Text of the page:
- Make sure roles, tasks and expectations are clearly defined. Avoid adding unexpected responsibilities on your employees.
- Implement clear and concise processes within the organization. When processes include relevant information without unnecessary details, it saves time and money. When processes become too convoluted it creates confusion, miscommunication and conflict.
- Create a culture of open communication where employees feel free to voice their opinions without repercussion.
- Provide continuous feedback on employee performance.
- Motivate employees by pointing out accomplishments and exemplary work.
- Empathy towards employees and personal challenges.
Take these steps towards creating an environment that encourages openness and honesty in your workplace. If you create a workspace filled with healthy interpersonal relationships, you’re likely to see many extraordinary benefits within your organization today.
Increasing employee retention rates within your organization involves hiring the right people. Employers not only need to build a great team but also retain them as well. A company’s employee retention rate is a measure of how well you are keeping your employees satisfied within their jobs. If employees are dissatisfied turnover costs associated with replacing workers can be costly with recruitment, hiring and training costs each time a key worker is replaced. The process can be time consuming, which can lead to a loss in productivity while searching for a replacement.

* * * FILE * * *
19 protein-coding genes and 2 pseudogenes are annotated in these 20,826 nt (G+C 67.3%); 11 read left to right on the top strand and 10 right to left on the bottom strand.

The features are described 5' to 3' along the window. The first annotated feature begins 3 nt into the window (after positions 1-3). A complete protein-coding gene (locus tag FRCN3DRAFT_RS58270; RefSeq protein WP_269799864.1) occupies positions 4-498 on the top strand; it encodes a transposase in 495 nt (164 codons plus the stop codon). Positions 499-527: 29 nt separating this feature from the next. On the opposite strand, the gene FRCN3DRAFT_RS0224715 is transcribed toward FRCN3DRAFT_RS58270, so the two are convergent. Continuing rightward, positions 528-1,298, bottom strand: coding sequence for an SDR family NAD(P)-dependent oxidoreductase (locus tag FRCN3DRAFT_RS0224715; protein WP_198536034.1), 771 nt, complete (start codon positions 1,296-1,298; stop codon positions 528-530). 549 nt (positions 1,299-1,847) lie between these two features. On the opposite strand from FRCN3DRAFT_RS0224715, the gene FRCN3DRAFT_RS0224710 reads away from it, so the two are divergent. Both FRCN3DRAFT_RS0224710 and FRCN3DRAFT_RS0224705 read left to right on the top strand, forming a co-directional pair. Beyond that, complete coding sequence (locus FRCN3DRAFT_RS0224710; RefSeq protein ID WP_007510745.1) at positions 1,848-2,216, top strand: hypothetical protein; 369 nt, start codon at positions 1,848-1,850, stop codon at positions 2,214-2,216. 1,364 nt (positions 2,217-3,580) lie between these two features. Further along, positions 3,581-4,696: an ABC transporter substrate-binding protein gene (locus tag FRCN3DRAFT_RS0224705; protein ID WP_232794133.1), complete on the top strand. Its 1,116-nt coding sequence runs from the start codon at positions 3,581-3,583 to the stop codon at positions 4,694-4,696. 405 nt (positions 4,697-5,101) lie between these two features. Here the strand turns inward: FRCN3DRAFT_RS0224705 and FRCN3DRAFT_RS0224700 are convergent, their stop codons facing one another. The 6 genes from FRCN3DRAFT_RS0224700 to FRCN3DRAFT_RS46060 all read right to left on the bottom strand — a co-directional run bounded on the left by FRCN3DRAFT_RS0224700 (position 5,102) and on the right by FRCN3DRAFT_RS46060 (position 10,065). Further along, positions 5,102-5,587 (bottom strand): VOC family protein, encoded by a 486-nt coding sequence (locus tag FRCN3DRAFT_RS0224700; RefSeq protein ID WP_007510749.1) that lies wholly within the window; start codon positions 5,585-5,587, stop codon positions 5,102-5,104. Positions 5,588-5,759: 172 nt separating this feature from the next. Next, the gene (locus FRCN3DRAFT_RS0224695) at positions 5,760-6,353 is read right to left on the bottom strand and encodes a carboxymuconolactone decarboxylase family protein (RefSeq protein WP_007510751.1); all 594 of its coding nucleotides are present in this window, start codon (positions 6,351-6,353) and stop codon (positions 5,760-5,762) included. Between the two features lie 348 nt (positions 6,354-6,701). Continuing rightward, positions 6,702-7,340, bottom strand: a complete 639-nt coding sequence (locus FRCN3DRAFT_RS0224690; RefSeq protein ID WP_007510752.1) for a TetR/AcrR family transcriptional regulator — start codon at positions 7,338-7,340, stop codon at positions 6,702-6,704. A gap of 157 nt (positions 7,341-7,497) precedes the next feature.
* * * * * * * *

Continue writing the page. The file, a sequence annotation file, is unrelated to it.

There are several ways to increase retention rate among employees; however, the first step begins with the hiring process. Finding the right person and making sure they fit the company culture is essential. Organizations should hire the right people for long-term results not short-term benefits. For example, if you have an employee who stands out as a source of controversy, you may need to consider replacing that employee. Especially, if the employee has shown himself or herself not committed to your company’s mission and growth. In the long term that person can and will bring the team down.
A few things to consider during the hiring process are the following:
- Clearly communicate job requirements to candidates during interviews, if anything is unclear or uncertain, then potential candidates aren’t aware of what’s expected of them and may under perform if hired.
- Gathering insight into past performance of potential candidates by getting references, which is the best indicator of how well they’ve performed in the past. One of the best sources of information about candidates is a former co-worker who has worked with them in the past.
- Lastly, make sure the on boarding process is effective. Studies have shown the retention rate of new employees can be increased by as much as 40% with a solid orientation program.
The hiring process can seem daunting, however it is very important to follow through appropriately in order to get the right skills and qualifications your company is looking for. Strategic planning is vital for organizations who are seeking new talent. It can be the difference between a really good employee or a really bad one, an employee who contributes to growth or one who causes failure.